|Project by CueballRosendaul||posted 11-25-2013 02:37 AM||2118 views||19 times favorited||10 comments|
Another LONG OVERDUE project. I was starting to lose a lot of floor space along the back wall, so I couldn’t put it off any longer. I looked at a hundred other bins before settling on this design. The two litter buckets on the left bottom are my burn bucket (for which my New Year’s Resolution it is to be more aggressive in filling), and another bucket I can take over to my chop saw or set beside the table saw when I’m generating scrap.
The material is mostly 3/4” plywood and pine of various dimensions and quality. The back has a slot for sheet goods. The shelves are all slanted to prevent an avalanche. Once I cut one slanted support, I used the cutoff piece as a storyboard to copy the angle to the other upright piece and to get the proper angle on the other shelves. I used my Harbor Freight HVLP Spray Gun and painted it white for two reasons: 1. I had a gallon of cheap white paint going bad anyway and 2. So I could more easily see the pieces when I’m searching for something. I didn’t use any glue on the entire thing, just drywall screws in case I want to change the configuration later. I used an old garage door handle on the right end to pull it out to access the sheet goods on the back. If you build one with a handle like this, be sure to put the handle a little lower so there’s less chance of tipping it over if one of the wheels hits a scrap on the floor!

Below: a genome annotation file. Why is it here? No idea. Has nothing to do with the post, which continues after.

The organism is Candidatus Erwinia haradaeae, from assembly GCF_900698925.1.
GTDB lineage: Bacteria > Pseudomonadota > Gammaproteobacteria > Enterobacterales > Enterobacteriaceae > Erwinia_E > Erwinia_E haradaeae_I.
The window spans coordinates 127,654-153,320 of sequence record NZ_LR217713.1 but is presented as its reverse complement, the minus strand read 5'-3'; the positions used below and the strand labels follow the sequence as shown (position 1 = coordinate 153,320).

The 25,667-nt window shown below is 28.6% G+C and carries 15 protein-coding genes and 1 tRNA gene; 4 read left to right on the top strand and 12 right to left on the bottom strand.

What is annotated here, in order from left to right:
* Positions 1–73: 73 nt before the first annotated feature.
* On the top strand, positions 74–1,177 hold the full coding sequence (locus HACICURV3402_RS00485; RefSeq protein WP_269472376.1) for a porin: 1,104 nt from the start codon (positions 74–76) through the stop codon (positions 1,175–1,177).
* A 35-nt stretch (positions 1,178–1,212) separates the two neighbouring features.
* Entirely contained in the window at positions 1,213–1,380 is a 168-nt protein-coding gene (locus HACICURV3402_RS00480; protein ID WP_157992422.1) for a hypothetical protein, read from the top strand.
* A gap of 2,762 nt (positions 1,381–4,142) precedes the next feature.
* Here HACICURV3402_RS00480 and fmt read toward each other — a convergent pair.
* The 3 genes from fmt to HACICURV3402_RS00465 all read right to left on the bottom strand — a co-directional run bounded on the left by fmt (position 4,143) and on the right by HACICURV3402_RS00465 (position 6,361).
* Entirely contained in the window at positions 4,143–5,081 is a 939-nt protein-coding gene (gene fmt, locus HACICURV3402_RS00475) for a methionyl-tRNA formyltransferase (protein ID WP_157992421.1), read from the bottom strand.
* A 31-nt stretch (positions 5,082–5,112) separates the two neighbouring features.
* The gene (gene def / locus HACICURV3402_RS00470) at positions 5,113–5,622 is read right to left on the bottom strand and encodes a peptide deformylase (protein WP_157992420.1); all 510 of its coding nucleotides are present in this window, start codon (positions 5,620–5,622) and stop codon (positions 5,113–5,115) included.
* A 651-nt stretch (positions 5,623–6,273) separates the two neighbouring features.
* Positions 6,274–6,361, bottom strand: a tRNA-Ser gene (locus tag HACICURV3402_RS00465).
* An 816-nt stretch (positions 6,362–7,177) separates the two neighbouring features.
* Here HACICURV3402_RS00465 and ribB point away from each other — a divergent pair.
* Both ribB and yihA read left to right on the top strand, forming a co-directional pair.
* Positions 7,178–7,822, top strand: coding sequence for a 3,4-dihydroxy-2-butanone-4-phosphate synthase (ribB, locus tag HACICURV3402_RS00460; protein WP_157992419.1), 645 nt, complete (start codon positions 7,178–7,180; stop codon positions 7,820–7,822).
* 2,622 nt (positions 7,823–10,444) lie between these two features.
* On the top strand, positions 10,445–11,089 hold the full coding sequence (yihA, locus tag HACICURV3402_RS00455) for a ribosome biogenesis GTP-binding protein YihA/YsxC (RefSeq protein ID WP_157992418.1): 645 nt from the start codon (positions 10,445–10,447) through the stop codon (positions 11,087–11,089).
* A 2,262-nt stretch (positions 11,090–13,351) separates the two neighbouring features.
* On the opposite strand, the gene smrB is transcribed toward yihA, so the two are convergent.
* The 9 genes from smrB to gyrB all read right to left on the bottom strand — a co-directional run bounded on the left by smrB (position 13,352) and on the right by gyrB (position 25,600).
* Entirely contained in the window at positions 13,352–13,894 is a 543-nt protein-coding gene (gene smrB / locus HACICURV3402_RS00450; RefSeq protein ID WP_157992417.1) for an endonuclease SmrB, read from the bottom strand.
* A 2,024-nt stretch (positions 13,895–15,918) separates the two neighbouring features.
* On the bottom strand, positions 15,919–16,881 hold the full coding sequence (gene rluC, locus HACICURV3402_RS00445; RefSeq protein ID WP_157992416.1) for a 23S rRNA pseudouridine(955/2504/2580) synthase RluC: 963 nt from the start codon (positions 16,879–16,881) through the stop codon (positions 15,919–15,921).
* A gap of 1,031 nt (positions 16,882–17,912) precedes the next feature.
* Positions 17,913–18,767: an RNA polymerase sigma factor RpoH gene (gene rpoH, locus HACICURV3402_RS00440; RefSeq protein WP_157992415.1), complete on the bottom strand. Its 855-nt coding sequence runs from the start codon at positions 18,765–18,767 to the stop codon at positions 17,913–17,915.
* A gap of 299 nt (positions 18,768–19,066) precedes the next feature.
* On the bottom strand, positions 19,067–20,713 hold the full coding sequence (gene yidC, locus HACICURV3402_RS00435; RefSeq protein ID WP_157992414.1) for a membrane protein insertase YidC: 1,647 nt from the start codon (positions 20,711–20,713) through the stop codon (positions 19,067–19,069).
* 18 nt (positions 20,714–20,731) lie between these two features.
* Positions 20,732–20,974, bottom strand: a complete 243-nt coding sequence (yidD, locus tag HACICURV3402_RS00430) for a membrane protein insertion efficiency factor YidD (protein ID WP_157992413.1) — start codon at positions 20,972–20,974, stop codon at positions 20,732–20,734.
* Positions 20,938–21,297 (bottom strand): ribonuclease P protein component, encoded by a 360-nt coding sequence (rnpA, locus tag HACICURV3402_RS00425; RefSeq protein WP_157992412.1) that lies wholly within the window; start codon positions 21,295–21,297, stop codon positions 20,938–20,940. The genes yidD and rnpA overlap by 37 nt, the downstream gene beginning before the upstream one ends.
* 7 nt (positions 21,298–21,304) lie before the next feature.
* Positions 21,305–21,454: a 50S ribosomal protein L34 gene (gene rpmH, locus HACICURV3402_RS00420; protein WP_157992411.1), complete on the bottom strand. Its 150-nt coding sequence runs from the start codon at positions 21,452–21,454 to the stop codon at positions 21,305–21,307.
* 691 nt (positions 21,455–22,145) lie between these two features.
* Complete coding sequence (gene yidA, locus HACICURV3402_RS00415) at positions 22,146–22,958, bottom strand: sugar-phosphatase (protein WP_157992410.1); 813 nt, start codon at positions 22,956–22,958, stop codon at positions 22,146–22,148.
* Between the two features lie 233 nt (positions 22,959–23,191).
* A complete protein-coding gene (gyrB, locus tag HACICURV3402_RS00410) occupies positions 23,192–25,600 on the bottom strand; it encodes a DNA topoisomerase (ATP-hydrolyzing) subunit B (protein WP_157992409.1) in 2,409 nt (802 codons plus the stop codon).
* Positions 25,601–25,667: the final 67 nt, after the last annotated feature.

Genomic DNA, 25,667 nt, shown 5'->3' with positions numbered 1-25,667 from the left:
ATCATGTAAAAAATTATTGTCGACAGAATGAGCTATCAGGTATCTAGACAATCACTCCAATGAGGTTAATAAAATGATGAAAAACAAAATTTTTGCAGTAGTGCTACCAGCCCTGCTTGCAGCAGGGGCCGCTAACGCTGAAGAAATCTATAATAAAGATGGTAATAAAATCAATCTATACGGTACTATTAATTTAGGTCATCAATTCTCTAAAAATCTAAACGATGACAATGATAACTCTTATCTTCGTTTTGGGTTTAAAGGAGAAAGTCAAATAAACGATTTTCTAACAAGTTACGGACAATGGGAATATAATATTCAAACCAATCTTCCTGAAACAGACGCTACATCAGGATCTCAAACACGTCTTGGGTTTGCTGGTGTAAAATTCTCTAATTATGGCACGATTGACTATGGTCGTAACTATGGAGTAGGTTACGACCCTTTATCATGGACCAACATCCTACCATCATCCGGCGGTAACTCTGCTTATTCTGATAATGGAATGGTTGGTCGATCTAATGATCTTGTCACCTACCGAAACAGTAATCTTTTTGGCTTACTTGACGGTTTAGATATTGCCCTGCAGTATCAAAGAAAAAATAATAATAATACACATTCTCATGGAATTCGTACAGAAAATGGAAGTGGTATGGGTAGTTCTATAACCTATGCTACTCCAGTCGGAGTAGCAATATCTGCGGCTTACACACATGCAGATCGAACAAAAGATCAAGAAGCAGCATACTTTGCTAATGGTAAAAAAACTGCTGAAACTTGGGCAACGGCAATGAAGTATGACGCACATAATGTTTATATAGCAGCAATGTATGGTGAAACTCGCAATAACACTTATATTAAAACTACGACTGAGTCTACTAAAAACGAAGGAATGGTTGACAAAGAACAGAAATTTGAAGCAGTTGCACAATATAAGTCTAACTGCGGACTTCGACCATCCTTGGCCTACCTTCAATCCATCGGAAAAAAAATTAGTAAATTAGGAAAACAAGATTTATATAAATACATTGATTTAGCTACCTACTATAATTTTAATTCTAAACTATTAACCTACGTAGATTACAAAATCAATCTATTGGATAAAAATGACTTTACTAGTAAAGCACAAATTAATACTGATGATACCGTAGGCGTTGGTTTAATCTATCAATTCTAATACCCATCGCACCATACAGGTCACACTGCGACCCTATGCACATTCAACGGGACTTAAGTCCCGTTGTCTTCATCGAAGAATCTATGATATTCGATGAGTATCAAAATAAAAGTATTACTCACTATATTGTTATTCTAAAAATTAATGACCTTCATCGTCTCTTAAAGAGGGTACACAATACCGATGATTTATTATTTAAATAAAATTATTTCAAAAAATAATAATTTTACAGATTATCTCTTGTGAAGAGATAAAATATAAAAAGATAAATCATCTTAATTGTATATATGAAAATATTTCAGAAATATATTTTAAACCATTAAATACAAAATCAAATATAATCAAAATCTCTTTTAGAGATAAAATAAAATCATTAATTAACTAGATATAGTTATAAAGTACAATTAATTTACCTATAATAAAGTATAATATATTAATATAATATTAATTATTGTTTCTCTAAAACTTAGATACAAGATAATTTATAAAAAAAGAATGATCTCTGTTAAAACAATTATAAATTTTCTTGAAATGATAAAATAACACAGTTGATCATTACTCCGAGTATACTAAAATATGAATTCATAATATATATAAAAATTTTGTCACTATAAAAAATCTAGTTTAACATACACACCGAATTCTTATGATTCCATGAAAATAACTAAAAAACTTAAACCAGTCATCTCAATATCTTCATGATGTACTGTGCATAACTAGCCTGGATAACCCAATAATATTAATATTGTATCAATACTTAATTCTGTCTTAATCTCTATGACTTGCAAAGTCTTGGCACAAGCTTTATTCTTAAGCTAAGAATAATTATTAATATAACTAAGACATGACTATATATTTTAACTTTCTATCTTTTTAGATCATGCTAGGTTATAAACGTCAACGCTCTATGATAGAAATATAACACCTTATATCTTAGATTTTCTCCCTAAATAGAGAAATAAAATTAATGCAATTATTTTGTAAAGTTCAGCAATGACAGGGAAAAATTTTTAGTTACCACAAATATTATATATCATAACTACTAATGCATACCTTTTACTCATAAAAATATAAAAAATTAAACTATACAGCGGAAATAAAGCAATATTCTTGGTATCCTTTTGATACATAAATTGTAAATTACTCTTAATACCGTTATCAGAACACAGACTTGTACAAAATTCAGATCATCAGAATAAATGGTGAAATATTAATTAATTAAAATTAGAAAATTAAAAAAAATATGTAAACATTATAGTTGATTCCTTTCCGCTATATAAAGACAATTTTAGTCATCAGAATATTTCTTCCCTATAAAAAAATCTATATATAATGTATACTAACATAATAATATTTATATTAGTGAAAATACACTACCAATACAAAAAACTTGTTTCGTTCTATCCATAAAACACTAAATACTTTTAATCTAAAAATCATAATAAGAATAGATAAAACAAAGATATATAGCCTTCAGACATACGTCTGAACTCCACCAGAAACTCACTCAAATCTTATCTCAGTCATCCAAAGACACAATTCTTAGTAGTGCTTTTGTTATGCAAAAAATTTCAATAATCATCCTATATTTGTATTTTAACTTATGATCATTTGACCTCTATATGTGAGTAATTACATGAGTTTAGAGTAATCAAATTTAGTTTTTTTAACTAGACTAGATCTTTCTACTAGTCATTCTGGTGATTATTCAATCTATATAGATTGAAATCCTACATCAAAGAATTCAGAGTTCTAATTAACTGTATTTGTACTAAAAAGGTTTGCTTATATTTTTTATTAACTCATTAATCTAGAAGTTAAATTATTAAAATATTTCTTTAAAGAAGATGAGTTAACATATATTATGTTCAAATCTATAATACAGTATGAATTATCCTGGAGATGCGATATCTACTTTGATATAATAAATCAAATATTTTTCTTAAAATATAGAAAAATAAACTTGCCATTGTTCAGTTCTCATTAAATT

I began by building the sled with two pieces of pine as a floor and a skirt board to hide the wheels a little bit and give the upper portion an attachment surface. The castors are simple ball bearing rubber wheels without locks (which I also had on another cart I wasn’t using). After the base was done, I put the two upright sides and top on, then squared it up by putting boards on the back. I pieced in the shelves without really planning ahead, but just using the scrap pieces I had. It was amazing how serendipitous the scrap pieces fit into place. It seemed that every board I picked up was the perfect length or width or both. I planned it to be just wide enough to fit in the spot and still have room for a wastebasket on the right side. I also wanted it low enough to access the electrical duplex on the wall.
-- Matt CueBall Rosendaul. I don't think I've ever had a cup of coffee that didn't have cat hair or sawdust in it.